From the Bluesletter - WA Blues Society 8/2003
The Trouble Boys
Blues All Over
Last chance Records, Seattle, WA
Recorded at Jimmy Free Recordings, Shorline WA
Reviewed by Robert Horn
There are a number of blues bands in the State of Washington who toured the
region or the country a long time ago and then got busy (raising families,
individual projects, playing in other bands, etc). Some of those bands connect again years later and find they have missed playing together and realize they had created something really special when they did belong to the same band.
This is one of those bands. They have roots in Seattle's music history. John Hanberry (guitar & vocals), George Mizobe Johnson (drums, harmonica, vocals), met each other in 1973 and performed in local nightspots. In 1975 they formed a band called Metropolis with Joe Centenero (keyboards & vocals). A couple years later they started working with Jimmy Free (bass, vocals & guitar) and formed a band called Back to Back and toured the west coast for the next three years.
In 1999 they came back together. There was a lot of individual history of the 20 years not covered in this CD review but that will have to wait for future potential feature articles in the coming years. What will be covered here is what lead to this CD. For 6 months they hosted a blues jam every Wednesday at Legends in West Seattle. Off of that they got bookings at other places in the area. Now in 2003 they have released a CD called Blues All Over. This is their declaration that they are ready for you. Keep your eyes out for listings of The Trouble Boys in future Bluesletters.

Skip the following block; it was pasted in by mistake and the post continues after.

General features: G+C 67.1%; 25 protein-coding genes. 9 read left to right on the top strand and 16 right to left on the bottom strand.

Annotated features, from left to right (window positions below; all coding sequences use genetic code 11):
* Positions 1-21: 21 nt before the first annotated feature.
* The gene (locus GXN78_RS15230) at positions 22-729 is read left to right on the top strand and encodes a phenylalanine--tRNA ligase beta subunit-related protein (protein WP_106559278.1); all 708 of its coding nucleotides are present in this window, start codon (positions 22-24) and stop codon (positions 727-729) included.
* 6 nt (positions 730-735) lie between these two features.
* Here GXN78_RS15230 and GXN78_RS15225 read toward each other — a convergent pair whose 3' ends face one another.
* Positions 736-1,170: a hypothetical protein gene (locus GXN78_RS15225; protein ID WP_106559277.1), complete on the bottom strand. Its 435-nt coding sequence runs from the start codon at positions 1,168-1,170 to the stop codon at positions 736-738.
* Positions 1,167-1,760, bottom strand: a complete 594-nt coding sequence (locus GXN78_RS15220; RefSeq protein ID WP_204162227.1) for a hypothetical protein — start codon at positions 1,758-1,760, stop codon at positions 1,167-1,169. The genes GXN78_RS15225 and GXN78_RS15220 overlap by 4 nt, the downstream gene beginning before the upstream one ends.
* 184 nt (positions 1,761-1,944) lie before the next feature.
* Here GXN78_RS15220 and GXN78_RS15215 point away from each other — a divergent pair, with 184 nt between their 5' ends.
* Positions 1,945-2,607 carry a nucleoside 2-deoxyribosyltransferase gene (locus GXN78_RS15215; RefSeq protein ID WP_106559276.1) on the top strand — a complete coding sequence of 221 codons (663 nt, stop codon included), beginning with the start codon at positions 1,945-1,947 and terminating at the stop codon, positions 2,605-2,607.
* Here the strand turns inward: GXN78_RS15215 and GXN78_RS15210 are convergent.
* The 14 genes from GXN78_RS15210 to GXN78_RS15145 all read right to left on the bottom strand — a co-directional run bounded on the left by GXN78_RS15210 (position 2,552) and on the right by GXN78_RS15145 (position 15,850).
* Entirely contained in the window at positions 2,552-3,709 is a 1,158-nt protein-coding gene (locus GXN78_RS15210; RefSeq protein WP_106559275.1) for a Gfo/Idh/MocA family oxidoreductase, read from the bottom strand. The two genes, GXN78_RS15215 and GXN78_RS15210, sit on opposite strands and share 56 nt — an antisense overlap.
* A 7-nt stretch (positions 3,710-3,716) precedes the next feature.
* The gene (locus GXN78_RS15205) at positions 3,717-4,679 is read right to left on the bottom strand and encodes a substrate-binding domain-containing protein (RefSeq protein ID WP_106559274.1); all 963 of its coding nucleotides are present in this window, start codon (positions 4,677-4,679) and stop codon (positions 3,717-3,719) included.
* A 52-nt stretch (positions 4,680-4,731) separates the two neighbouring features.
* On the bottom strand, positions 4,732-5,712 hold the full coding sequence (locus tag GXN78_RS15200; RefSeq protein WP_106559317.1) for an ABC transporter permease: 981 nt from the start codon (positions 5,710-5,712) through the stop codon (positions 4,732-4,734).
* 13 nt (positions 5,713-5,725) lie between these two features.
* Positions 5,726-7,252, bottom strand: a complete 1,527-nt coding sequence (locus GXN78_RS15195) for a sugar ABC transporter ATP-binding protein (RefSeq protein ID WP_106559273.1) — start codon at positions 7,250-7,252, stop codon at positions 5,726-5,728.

The first cut on the CD is "Trouble Boys" and is the kind of blues ya gotta get on the dance floor with. The second one is " Still Not Satisfied" and they could have made a few dollars if they sold this one to Tommy Castro. It sounds like it's right down Tommy's alley. The forth song is "Once in A Lifetime." It is a slow dance song with good rhythm. Keep this one in mind if you go to catch them live and are with someone you want to be real close to. The fifth one here is my favorite one musically. It is "You're Not Tellin' The Truth" and is a pleasure to listen to and dance to. This one is so much fun that Attorney General Ashcroft may campaign against it on the grounds that it is too much fun and there must be something illegal about having this much fun.
Some other songs include "Evil Eye," "Cut You Loose," "Roll Back Those Blankets," "Water On My Fire," and "Blues All Over." There are 11 songs here and they are all good, all blues, and all can be danced to. The guitar work is good and the horn arrangements they included added a lot. I talked to George Johnson (drummer, blues harp, and vocals for the band) at the Fremont Fair a little and he said the band has taken blues in a stylistic direction of their own. Listening to it though, it has to still qualify as
and I think that is good. That's the music I love the most and I am glad they are part of the local blues scene. Get out there and hear them live. If you want me to come along my number is on the 2nd page of the Bluesletter.